Predicting the Weather *
|Areas of Science||
Weather & Atmosphere
|Time Required||Average (6-10 days)|
|Material Availability||Readily available|
|Cost||Low ($20 - $50)|
Before you head for school for the day, you might check the weather to see whether or not you need to wear a jacket or bring an umbrella. It is pretty easy for you to check the TV or internet to see what the weather will be like today, tomorrow, or even next week. The modern-day science of meteorology, or studying and predicting the weather, has many advanced tools at its disposal that make it easy for you to get this information.
How did people predict the weather before the invention of radar, satellites, and computers? Predicting the weather could be a life-or-death situation for sailors braving long ocean voyages, or farmers planting crops that they needed for the year. Before modern times, many people would use simple homemade devices or signs observed in nature to predict the weather. Have you ever seen a weather vane on top of a barn, pointing in the direction the wind is blowing? What about hearing a saying like "red sky at night, sailor's delight; red sky at morning, sailors take warning," or if that if cows are laying down in their fields, rain is coming? Is there any real science behind these sayings, or are they just myths?
Do an experiment to find out, by comparing three different methods of predicting the weather:
- Use homemade measurement instruments, like a hygrometer, barometer, and weather vane. You will need to do research on what these instruments are, and how to build them yourself.
- Use observations from nature, like the ones mentioned above. Old sayings may vary depending on where you live — ask some adults in your area, or do research on line to look up more of them.
- As a control, use a professional forecast from a TV station or weather website.
For a period of a week or more, use each of the three techniques to predict the next day's weather. The following day, record the actual weather. Which techniques are the most accurate at predicting the weather? Which are the worst?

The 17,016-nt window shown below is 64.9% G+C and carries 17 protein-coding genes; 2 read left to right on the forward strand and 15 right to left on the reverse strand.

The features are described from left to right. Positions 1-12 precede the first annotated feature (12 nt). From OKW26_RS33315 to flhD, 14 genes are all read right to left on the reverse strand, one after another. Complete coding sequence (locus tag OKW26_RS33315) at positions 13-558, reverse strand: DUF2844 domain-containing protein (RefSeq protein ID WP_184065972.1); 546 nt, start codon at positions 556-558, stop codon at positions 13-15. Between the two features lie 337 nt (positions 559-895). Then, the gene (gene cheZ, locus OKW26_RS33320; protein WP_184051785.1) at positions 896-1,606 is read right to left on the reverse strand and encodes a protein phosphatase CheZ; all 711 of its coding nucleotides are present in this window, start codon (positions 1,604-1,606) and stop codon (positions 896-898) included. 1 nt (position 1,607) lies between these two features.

If you need help getting started with your research for this project, see the references in the Bibliography.
Cite This PageGeneral citation information is provided here. Be sure to check the formatting, including capitalization, for the method you are using and update your citation, as needed.
Last edit date: 2018-01-27
- TPT. (2006). Forecasting by Mari and Lindsey. DragonflyTV, Twin Cities Public Television. Retrieved January 22, 2018, from https://www-tc.pbskids.org/dragonflytv/pdf/WackyWeather.pdf
- n.d. (2014, October 2). Is "Red sky at night, sailor's delight, Red sky in morning, sailor's warning" true? Everyday Mysteries. Library of Congress. Retrieved March 4, 2015 from http://www.loc.gov/rr/scitech/mysteries/weather-sailor.html
- n.d. (n.d.). Make Your Own Barometer. The Franklin Institute. Retrieved March 4, 2015 from http://learn.fi.edu/weather/todo/barometer.html
- n.d. (n.d.). Make Your Own Hygrometer. The Franklin Institute. Retrieved March 4, 2015 from http://learn.fi.edu/weather/todo/hygrometer.html
News Feed on This Topic
Ask an ExpertThe Ask an Expert Forum is intended to be a place where students can go to find answers to science questions that they have been unable to find using other resources. If you have specific questions about your science fair project or science fair, our team of volunteer scientists can help. Our Experts won't do the work for you, but they will make suggestions, offer guidance, and help you troubleshoot.
Ask an Expert
If you like this project, you might enjoy exploring these related careers:
MeteorologistThe atmosphere is a blanket of gases, surrounding Earth, that creates our weather. Meteorologists study the measurements and motion of the atmosphere, and changing events within it, so that they can predict the weather. This weather forecasting helps the general public and people who work in industries such as shipping, air transportation, agriculture, fishing, forestry, and water and power better plan for the weather, and reduce human and economic losses. Read more
Mechanical EngineerMechanical engineers are part of your everyday life, designing the spoon you used to eat your breakfast, your breakfast's packaging, the flip-top cap on your toothpaste tube, the zipper on your jacket, the car, bike, or bus you took to school, the chair you sat in, the door handle you grasped and the hinges it opened on, and the ballpoint pen you used to take your test. Virtually every object that you see around you has passed through the hands of a mechanical engineer. Consequently, their skills are in demand to design millions of different products in almost every type of industry. Read more
News Feed on This Topic
Looking for more science fun?
Try one of our science activities for quick, anytime science explorations. The perfect thing to liven up a rainy day, school vacation, or moment of boredom.Find an Activity
Explore Our Science Videos
5 Science Experiments You Can Do With Peeps
DIY Glitter Surprise Package with a Simple Circuit
Make a Slushy! Yummy STEM Project